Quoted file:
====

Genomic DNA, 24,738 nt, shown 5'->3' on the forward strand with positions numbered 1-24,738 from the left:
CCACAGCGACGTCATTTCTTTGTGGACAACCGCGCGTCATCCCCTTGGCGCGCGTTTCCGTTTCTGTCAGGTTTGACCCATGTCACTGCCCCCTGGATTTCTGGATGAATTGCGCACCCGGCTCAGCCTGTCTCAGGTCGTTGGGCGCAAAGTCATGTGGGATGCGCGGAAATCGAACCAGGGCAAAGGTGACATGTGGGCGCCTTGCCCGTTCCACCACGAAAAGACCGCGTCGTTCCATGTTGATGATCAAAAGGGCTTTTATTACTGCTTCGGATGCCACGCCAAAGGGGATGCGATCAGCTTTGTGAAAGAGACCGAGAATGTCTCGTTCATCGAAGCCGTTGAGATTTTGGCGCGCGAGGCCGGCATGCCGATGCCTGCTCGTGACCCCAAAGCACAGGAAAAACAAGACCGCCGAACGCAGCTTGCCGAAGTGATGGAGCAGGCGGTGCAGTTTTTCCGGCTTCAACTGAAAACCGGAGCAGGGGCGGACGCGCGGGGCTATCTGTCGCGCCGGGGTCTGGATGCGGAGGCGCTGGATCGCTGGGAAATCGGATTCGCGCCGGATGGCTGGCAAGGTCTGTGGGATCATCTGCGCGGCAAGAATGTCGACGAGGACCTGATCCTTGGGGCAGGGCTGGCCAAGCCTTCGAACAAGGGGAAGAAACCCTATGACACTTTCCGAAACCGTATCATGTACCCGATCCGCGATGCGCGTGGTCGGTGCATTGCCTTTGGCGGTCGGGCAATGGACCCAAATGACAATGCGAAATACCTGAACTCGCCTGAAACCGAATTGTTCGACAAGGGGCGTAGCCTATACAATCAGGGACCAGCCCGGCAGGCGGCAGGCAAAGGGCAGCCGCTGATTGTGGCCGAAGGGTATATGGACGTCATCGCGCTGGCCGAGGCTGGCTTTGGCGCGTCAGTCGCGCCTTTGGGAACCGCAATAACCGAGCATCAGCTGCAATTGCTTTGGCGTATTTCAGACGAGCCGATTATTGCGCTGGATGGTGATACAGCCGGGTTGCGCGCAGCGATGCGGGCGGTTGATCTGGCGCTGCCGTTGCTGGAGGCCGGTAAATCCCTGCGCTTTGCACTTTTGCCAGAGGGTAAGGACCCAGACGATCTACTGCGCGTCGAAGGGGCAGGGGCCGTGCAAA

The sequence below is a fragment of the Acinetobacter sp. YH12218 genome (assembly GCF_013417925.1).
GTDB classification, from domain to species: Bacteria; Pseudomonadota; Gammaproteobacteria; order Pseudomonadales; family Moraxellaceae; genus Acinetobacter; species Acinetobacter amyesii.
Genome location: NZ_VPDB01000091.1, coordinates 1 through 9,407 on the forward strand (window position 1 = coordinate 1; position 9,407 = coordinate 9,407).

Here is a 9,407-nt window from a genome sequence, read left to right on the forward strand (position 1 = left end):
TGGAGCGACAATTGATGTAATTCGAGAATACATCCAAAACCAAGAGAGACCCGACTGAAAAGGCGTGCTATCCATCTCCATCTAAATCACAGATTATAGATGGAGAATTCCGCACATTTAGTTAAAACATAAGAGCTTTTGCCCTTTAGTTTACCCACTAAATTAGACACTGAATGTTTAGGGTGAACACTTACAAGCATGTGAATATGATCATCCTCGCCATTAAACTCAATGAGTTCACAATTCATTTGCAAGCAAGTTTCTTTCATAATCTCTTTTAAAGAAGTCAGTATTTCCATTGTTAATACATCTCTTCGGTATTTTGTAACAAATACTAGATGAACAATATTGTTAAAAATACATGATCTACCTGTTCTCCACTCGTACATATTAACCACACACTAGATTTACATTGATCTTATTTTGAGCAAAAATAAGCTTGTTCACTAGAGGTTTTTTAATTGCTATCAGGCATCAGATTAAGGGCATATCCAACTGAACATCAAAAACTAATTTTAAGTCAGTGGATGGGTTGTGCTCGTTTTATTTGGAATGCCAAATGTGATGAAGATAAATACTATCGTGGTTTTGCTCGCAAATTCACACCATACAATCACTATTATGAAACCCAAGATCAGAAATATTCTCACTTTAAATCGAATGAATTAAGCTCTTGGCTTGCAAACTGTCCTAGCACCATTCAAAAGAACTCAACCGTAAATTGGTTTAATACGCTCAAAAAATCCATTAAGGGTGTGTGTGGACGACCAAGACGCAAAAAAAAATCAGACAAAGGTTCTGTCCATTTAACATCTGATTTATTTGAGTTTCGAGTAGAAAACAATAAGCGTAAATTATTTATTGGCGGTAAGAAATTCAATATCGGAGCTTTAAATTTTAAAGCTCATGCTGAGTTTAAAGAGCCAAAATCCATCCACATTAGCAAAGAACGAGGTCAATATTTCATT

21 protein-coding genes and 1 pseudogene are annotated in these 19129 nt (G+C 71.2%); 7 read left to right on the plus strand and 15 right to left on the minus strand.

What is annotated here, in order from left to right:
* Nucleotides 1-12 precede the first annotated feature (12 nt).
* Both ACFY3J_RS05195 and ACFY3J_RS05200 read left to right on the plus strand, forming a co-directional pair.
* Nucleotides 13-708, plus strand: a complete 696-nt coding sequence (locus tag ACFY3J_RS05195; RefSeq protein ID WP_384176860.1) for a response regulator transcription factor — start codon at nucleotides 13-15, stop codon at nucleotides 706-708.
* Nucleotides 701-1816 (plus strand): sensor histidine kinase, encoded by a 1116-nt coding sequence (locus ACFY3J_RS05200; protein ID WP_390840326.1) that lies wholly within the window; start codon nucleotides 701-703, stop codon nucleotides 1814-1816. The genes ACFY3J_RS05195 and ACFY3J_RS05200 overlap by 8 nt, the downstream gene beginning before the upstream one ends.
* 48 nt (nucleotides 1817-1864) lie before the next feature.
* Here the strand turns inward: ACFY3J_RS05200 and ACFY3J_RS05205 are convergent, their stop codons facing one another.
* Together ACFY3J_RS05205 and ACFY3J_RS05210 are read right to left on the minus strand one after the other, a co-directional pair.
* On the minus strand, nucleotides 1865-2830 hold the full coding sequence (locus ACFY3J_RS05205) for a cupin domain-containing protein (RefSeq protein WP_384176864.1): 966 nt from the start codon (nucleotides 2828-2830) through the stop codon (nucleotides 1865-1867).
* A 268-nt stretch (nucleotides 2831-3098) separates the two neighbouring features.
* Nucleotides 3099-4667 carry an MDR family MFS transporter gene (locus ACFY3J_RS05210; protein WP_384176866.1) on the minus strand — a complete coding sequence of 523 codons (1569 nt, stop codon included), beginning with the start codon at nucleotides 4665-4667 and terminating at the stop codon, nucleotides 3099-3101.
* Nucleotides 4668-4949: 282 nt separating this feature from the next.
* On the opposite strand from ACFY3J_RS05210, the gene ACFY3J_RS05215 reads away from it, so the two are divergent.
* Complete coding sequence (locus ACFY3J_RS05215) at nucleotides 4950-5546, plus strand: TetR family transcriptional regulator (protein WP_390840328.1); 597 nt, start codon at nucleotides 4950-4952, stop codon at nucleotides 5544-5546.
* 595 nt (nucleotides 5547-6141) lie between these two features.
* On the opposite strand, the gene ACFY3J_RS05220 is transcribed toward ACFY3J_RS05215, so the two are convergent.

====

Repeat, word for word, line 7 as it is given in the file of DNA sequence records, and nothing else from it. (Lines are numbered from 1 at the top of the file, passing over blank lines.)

TGGAGCGACAATTGATGTAATTCGAGAATACATCCAAAACCAAGAGAGACCCGACTGAAAAGGCGTGCTATCCATCTCCATCTAAATCACAGATTATAGATGGAGAATTCCGCACATTTAGTTAAAACATAAGAGCTTTTGCCCTTTAGTTTACCCACTAAATTAGACACTGAATGTTTAGGGTGAACACTTACAAGCATGTGAATATGATCATCCTCGCCATTAAACTCAATGAGTTCACAATTCATTTGCAAGCAAGTTTCTTTCATAATCTCTTTTAAAGAAGTCAGTATTTCCATTGTTAATACATCTCTTCGGTATTTTGTAACAAATACTAGATGAACAATATTGTTAAAAATACATGATCTACCTGTTCTCCACTCGTACATATTAACCACACACTAGATTTACATTGATCTTATTTTGAGCAAAAATAAGCTTGTTCACTAGAGGTTTTTTAATTGCTATCAGGCATCAGATTAAGGGCATATCCAACTGAACATCAAAAACTAATTTTAAGTCAGTGGATGGGTTGTGCTCGTTTTATTTGGAATGCCAAATGTGATGAAGATAAATACTATCGTGGTTTTGCTCGCAAATTCACACCATACAATCACTATTATGAAACCCAAGATCAGAAATATTCTCACTTTAAATCGAATGAATTAAGCTCTTGGCTTGCAAACTGTCCTAGCACCATTCAAAAGAACTCAACCGTAAATTGGTTTAATACGCTCAAAAAATCCATTAAGGGTGTGTGTGGACGACCAAGACGCAAAAAAAAATCAGACAAAGGTTCTGTCCATTTAACATCTGATTTATTTGAGTTTCGAGTAGAAAACAATAAGCGTAAATTATTTATTGGCGGTAAGAAATTCAATATCGGAGCTTTAAATTTTAAAGCTCATGCTGAGTTTAAAGAGCCAAAATCCATCCACATTAGCAAAGAACGAGGTCAATATTTCATT